1934 film 'The Firebird' provides good laugh to start the day
As overly devoted readers of this blog will have learned, Turner Classic Movies plays practically round the clock at our house on a little set in the kitchen. We don't turn that particular TV off (the button disappeared into the set years ago and it's a major pain to get the thing rebooted if it ever does lose power), and we keep it tuned to TCM most of the time.
Overnight, it's in mute position and part of the fun for me when I crawl into the room for my early morning tea is to see what's playing and, if it's unfamiliar, try to judge whether it's worth turning on the sound. Something from the '30s was playing today and, although it looked very stagey, something made me go for it.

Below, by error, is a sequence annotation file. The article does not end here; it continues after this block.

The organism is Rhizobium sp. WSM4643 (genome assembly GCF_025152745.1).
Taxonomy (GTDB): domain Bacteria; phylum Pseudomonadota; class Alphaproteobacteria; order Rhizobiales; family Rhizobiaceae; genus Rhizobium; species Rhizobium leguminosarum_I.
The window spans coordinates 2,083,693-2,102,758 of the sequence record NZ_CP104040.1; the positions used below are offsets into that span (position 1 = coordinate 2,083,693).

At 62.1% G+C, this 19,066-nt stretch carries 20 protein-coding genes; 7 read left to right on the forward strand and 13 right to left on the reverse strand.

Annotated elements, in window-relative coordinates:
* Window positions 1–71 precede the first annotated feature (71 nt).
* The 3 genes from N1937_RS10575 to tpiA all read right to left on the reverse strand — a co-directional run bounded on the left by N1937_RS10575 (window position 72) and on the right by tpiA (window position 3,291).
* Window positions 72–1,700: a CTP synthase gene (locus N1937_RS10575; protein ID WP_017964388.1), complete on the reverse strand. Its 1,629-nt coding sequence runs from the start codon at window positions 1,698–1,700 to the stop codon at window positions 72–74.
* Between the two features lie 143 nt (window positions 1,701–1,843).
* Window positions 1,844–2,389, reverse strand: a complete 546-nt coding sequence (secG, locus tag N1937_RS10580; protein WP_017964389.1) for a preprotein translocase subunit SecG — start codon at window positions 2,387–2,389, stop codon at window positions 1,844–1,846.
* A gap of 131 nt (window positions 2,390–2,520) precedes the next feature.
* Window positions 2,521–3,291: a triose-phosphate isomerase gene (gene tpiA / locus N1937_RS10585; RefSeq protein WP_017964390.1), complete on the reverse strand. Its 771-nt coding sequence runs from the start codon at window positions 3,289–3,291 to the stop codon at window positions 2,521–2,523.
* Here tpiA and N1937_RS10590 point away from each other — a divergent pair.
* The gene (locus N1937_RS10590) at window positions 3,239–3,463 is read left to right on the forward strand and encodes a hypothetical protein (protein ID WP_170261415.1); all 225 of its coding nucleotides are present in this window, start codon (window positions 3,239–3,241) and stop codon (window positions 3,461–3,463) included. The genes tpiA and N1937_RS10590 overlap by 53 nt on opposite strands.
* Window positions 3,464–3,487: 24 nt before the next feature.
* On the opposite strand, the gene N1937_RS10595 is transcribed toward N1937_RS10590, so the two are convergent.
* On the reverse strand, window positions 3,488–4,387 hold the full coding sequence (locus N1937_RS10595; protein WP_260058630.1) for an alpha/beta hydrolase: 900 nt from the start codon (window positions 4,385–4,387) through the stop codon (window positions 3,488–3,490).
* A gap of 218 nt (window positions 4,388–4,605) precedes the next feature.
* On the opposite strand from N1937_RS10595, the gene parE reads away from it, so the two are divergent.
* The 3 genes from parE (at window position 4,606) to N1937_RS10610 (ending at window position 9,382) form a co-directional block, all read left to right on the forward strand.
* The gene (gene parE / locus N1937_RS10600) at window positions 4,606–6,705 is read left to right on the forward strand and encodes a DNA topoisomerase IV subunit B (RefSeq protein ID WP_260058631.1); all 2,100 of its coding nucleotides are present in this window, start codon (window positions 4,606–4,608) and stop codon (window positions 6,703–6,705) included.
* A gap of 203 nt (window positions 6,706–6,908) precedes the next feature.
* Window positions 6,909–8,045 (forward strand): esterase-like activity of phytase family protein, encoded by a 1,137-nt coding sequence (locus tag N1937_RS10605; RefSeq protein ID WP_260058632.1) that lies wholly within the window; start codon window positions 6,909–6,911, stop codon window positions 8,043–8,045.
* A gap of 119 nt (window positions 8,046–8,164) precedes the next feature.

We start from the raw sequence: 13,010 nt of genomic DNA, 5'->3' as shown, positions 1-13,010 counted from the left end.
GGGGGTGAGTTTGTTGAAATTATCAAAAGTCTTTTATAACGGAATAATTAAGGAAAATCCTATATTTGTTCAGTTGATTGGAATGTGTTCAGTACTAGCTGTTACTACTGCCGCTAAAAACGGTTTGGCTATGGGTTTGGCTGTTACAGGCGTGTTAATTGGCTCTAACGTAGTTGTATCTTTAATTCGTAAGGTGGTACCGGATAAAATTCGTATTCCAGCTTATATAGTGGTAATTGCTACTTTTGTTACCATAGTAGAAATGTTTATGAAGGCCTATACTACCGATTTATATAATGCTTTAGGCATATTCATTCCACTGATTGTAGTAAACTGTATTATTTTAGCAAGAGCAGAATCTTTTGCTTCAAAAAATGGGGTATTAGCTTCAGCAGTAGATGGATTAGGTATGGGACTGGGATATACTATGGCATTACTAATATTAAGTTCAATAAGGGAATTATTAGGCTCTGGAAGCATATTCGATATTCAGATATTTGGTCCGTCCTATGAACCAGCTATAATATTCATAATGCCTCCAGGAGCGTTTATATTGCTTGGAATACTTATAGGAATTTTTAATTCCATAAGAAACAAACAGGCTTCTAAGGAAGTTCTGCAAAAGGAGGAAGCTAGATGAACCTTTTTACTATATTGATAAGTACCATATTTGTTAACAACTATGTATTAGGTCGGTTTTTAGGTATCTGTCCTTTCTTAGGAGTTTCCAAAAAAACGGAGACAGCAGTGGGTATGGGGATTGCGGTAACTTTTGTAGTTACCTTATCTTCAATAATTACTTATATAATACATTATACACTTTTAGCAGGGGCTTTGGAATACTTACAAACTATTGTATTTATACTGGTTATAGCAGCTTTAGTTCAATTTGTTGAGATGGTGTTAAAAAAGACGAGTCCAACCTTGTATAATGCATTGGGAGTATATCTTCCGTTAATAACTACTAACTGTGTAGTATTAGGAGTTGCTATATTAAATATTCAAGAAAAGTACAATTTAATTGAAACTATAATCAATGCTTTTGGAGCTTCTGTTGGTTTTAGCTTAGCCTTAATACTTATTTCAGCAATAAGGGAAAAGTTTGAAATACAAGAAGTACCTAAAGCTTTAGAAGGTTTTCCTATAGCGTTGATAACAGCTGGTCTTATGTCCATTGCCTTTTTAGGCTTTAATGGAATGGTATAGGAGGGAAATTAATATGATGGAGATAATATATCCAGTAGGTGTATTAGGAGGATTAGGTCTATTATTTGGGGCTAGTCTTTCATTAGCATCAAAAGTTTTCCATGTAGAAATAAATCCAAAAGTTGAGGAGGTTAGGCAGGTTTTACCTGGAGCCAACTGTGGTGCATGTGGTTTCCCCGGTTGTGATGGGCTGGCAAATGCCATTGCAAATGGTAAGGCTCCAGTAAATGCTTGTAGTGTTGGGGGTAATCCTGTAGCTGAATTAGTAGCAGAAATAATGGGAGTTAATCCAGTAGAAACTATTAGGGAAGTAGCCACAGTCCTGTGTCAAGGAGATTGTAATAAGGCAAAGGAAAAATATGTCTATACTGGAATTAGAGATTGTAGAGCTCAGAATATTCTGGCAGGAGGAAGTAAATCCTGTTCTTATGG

A young, obviously upper crust woman was dancing in a big room of some mansion to music on the Victrola, which, as I un-muted the TV, turned out to be ...
Stravinsky's Firebird. So far so cool. But it gets better.
Her mother walked in, immediately stopped the record and said something to the effect of: "It's a good thing your father didn't hear this. Don't listen to this again. We believe that classical music is enough for you." Hilarious.
I can't wait to see the whole 1934 movie, which, as I discovered, is titled The Firebird and directed by William Dieterle. It's a murder mystery involving a guy who, I gather, lures women to his pad with the promise of playing that daring Stravinsky's ballet score for them. What a pick-up line. It sure beats "Do you want to see my etchings?" Now I'm dying to find out if the composer approved or loathed the use of his music in this ever so tawdry manner.